Evan Williams Experience is Like Willy Wonka’s Chocolate Factory for Grown-ups
All photos by Cynthia Bard Mayes.
Everyone knows most of the world’s bourbon is distilled in Kentucky, but Louisville had fallen way behind in terms of bourbon tourist points. The state’s “
,” a group of distillery attractions around the northeast part of the state, drew more than half a million visitors
Louisville, however, was left out.
But there’s a new addition to the Bourbon Trail – the
– and it lives in the heart of Louisville’s downtown, just a block south from where the legendary distiller’s first still was located back in the 1790s.
In addition, Michter’s and Angel’s Envy have planned distillery tours in the works for the area that used to be called Louisville’s “Whiskey Row,” and micro-distilleries are joining the movement. It doesn’t hurt that the city’s mayor, Greg Fischer, has formed a task force hell-bent on making Louisville an all-out, food-and-dining tourism destination.
But for now, what Louisville has is the Evan Williams Bourbon Experience. I took the tour recently, and found it to be sort of a Willie Wonka’s Chocolate Factory for adults. As soon as you walk into the place, you’re greeted by a giant, sculpted rocks glass, with the nose of a “bottle” pouring “bourbon” into it. The bottle is a five-stories-high monstrosity that can be seen from the street as a sort of companion to the giant Louisville Slugger bat a couple of blocks away.
In the lobby is plenty of historical info, a mural of Mr. Williams himself, and information about the Bourbon Trail. But the tour itself was not what I expected.
It begins with a video, which takes the audience into a 1790s town meeting at which the town council appoints Williams to a high position in the port city. It continues then into a fascinating recreation of walking along Louisville’s main street in the area. On the wall to your right is a re-creation of what Louisville looked like at the time, with animated actors doing casual chores around the buildings, and on the left a view of the river, as the actors (again, this is projected onto the walls), acting out a scene of Williams adding a third still to his operation.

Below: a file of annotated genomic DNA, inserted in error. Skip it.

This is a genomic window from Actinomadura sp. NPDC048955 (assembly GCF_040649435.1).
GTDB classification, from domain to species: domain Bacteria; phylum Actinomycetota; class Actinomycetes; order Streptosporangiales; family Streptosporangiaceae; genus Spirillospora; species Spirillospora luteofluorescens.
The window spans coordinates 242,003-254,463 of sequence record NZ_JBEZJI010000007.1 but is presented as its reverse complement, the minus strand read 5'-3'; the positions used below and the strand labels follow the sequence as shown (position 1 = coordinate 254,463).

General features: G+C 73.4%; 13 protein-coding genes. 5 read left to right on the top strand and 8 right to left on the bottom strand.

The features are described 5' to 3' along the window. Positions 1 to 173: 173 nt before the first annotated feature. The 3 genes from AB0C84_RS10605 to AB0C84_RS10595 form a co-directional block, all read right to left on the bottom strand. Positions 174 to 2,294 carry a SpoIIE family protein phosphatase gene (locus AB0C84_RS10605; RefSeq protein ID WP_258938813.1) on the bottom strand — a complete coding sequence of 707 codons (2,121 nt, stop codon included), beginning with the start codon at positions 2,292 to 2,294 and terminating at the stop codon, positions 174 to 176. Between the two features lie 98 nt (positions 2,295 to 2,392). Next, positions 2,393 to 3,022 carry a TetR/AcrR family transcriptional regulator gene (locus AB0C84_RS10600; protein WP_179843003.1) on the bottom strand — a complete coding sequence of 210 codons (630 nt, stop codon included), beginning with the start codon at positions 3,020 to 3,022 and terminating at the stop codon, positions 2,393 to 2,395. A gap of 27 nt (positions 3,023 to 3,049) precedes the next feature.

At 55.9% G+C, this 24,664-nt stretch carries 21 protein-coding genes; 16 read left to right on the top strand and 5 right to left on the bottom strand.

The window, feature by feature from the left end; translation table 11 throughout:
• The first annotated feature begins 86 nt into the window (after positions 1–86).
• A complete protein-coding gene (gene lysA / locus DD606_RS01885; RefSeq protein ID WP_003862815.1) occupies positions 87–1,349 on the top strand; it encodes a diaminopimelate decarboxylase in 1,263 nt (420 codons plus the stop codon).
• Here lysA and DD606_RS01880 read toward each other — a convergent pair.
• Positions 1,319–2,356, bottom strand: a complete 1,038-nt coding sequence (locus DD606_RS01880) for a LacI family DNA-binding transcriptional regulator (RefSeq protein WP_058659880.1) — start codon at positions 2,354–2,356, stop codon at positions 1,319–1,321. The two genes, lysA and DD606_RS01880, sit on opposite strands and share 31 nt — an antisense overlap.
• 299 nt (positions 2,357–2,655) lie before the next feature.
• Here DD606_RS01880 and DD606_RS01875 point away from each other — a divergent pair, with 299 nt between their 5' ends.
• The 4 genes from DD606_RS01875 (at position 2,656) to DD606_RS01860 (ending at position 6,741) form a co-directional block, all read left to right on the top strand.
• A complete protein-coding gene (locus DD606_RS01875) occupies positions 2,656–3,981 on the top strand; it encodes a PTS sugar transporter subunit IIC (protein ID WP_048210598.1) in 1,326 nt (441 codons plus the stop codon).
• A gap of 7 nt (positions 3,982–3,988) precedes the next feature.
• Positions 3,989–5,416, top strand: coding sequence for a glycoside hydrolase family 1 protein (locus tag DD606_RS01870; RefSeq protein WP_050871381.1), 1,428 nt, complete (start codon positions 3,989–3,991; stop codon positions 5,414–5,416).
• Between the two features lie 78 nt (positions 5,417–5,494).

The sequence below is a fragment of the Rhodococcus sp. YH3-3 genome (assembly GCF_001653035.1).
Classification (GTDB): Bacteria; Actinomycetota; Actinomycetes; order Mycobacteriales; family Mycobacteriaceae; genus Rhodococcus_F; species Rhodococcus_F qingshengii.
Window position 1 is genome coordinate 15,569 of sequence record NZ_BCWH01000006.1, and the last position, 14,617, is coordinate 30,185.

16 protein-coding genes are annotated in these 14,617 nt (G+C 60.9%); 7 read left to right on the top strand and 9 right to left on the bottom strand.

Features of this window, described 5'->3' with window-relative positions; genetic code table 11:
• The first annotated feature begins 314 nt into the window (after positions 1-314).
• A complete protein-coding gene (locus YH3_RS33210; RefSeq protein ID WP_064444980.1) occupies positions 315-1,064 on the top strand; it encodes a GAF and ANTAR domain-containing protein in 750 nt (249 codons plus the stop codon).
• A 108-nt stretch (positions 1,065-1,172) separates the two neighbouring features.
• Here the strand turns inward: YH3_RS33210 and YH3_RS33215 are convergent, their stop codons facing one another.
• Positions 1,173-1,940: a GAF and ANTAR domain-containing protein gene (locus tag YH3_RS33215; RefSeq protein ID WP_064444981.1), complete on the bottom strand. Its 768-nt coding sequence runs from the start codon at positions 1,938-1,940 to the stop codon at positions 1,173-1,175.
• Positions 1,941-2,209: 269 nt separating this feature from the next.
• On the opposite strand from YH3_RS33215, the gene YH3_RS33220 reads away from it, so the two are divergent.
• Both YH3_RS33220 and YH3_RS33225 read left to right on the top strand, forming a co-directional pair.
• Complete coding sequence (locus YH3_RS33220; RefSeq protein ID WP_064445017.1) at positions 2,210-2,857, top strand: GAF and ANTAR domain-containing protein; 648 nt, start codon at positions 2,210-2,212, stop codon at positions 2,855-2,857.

Next you’re escorted inside a replica of Williams’ small distillery and the actors act out a scene meant to inform the audience of not just how whiskey was distilled then, but its hazards, crude methods and, of course, the Williams dedication to making the best bourbon around (hey, I fully expected there to be a commercial in there).
The tour makes its way through time, leading us into Prohibition and small, walk-through replicas of how Louisville’s Main Street looked through the ensuing two centuries, and finally culminating in a bourbon tasting, where tourists first engage in a little exercise of opening up the senses, and then tasting two different bourbons: Larceny, a wheated bourbon, and an Evan Williams small batch rye barreled in 2003.
Along the way, you also get a quick lesson in how bourbon is made today, as well as an up-close look at the on-site artisanal distillery in action, including a bird’s eye view of the bubbling mash.
Of course, it culminates in a trip to the on-site gift store where one can buy bourbon, shirts and hats, bourbon-related products and the like. I myself snagged two bottles of Evan Williams bourbon hot sauce, which was available for tasting. The bourbon was good too, but I’ll at the very least go back for that hot sauce.
Anyway, I got my Bourbon Trail passport while there and got the first “stamp.” The other destinations to fill out your passport are all within about an hour and a half’s drive from Louisville and help make up what is not only a tasty but fast-growing tourist attraction.
The other Kentucky Bourbon Trail destinations in and around Louisville include (visit the sites for updated hours and tour info):
Those are some mouth-watering destinations; I can hardly wait to fill out the rest of my passport!